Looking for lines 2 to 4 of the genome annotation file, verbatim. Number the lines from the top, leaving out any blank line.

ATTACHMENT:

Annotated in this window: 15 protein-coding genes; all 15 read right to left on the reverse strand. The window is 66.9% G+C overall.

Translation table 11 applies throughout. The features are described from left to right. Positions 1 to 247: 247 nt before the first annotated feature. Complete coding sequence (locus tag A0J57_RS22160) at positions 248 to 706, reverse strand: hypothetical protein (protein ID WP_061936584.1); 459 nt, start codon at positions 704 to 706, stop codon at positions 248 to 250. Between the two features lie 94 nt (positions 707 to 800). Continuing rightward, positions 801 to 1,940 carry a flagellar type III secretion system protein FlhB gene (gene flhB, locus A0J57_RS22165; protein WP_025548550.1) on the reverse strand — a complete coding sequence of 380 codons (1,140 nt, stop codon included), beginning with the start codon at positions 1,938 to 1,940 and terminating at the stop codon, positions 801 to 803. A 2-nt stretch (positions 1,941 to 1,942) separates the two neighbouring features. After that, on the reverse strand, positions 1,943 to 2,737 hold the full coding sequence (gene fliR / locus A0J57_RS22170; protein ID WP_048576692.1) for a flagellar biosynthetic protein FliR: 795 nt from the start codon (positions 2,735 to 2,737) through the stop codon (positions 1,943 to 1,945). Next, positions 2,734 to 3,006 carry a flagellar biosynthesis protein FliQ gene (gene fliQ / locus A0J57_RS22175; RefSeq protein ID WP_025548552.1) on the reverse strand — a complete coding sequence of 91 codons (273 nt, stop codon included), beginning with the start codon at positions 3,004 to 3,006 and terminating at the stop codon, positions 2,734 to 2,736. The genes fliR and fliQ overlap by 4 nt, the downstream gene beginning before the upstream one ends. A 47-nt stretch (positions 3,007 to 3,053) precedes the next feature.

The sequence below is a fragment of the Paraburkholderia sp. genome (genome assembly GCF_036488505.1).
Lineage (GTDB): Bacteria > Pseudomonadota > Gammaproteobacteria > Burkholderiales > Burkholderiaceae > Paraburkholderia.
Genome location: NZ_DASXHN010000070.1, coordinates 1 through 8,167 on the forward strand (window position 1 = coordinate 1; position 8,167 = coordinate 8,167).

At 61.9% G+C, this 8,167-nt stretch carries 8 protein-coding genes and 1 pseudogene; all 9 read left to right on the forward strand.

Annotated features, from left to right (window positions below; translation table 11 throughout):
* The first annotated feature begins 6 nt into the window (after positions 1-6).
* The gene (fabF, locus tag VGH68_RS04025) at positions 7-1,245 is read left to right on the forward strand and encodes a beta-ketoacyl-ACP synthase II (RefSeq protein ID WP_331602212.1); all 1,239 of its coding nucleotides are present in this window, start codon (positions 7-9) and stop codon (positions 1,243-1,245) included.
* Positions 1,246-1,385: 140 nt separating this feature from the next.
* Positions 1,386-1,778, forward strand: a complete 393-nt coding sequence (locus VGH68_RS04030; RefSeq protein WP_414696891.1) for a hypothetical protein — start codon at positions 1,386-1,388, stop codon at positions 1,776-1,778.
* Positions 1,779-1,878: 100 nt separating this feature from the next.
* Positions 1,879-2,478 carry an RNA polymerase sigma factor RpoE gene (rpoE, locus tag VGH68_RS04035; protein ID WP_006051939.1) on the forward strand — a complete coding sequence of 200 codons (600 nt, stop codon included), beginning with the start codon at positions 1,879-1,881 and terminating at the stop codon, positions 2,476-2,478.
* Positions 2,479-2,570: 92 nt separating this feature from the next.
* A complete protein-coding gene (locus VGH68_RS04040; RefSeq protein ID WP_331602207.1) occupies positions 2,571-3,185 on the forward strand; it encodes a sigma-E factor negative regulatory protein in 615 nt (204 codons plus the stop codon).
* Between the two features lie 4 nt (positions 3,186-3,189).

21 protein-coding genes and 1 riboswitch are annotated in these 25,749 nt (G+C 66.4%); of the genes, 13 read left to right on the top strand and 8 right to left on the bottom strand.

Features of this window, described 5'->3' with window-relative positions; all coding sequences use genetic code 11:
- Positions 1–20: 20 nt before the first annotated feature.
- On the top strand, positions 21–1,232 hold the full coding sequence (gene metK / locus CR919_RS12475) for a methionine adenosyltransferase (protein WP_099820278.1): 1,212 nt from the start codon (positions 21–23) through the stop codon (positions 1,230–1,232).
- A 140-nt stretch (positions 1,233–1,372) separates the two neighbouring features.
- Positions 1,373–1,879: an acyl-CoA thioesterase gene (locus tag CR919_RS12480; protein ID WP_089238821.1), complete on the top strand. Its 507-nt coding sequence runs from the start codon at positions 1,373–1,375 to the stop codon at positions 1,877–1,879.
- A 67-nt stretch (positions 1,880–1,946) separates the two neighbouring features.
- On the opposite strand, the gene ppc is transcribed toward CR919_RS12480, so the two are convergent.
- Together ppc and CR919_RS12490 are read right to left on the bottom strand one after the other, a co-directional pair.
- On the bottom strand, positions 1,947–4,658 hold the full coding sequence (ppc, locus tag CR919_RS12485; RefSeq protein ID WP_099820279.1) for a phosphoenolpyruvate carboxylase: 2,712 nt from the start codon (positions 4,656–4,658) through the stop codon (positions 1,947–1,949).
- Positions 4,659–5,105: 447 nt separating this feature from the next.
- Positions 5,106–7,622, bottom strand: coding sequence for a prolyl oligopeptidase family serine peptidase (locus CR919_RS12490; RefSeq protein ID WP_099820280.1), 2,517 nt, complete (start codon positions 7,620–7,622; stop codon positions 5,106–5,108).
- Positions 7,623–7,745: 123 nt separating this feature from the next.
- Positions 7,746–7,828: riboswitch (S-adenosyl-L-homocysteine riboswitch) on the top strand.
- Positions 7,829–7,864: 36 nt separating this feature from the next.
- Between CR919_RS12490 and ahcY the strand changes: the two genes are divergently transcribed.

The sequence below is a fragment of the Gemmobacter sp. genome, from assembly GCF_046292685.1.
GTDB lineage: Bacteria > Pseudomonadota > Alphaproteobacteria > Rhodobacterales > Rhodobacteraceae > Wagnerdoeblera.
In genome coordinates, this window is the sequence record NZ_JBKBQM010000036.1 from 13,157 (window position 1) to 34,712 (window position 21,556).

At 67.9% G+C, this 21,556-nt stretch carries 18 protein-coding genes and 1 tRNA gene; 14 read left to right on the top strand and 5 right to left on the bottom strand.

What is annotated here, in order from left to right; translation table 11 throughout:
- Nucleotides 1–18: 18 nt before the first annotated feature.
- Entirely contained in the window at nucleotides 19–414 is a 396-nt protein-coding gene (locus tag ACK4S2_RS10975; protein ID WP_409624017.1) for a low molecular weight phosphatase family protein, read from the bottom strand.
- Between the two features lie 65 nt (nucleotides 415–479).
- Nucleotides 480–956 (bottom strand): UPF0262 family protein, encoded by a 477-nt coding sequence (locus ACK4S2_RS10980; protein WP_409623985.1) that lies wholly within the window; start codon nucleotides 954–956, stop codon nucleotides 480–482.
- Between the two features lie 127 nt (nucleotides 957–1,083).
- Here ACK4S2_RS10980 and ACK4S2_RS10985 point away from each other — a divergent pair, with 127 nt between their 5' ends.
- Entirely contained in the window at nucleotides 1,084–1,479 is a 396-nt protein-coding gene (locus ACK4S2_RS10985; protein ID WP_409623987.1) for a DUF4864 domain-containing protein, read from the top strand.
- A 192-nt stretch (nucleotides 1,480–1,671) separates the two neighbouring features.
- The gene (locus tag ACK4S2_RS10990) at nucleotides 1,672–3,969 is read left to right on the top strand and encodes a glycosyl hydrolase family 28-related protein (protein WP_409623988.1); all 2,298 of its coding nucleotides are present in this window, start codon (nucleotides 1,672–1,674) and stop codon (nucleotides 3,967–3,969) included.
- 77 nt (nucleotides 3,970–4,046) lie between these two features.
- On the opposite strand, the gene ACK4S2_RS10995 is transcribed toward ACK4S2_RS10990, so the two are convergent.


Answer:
Translation table 11 applies throughout. The features are described from left to right. Positions 1 to 247: 247 nt before the first annotated feature. Complete coding sequence (locus tag A0J57_RS22160) at positions 248 to 706, reverse strand: hypothetical protein (protein ID WP_061936584.1); 459 nt, start codon at positions 704 to 706, stop codon at positions 248 to 250. Between the two features lie 94 nt (positions 707 to 800). Continuing rightward, positions 801 to 1,940 carry a flagellar type III secretion system protein FlhB gene (gene flhB, locus A0J57_RS22165; protein WP_025548550.1) on the reverse strand — a complete coding sequence of 380 codons (1,140 nt, stop codon included), beginning with the start codon at positions 1,938 to 1,940 and terminating at the stop codon, positions 801 to 803. A 2-nt stretch (positions 1,941 to 1,942) separates the two neighbouring features. After that, on the reverse strand, positions 1,943 to 2,737 hold the full coding sequence (gene fliR / locus A0J57_RS22170; protein ID WP_048576692.1) for a flagellar biosynthetic protein FliR: 795 nt from the start codon (positions 2,735 to 2,737) through the stop codon (positions 1,943 to 1,945). Next, positions 2,734 to 3,006 carry a flagellar biosynthesis protein FliQ gene (gene fliQ / locus A0J57_RS22175; RefSeq protein ID WP_025548552.1) on the reverse strand — a complete coding sequence of 91 codons (273 nt, stop codon included), beginning with the start codon at positions 3,004 to 3,006 and terminating at the stop codon, positions 2,734 to 2,736. The genes fliR and fliQ overlap by 4 nt, the downstream gene beginning before the upstream one ends. A 47-nt stretch (positions 3,007 to 3,053) precedes the next feature.

The sequence below is a fragment of the Paraburkholderia sp. genome (genome assembly GCF_036488505.1).
Lineage (GTDB): Bacteria > Pseudomonadota > Gammaproteobacteria > Burkholderiales > Burkholderiaceae > Paraburkholderia.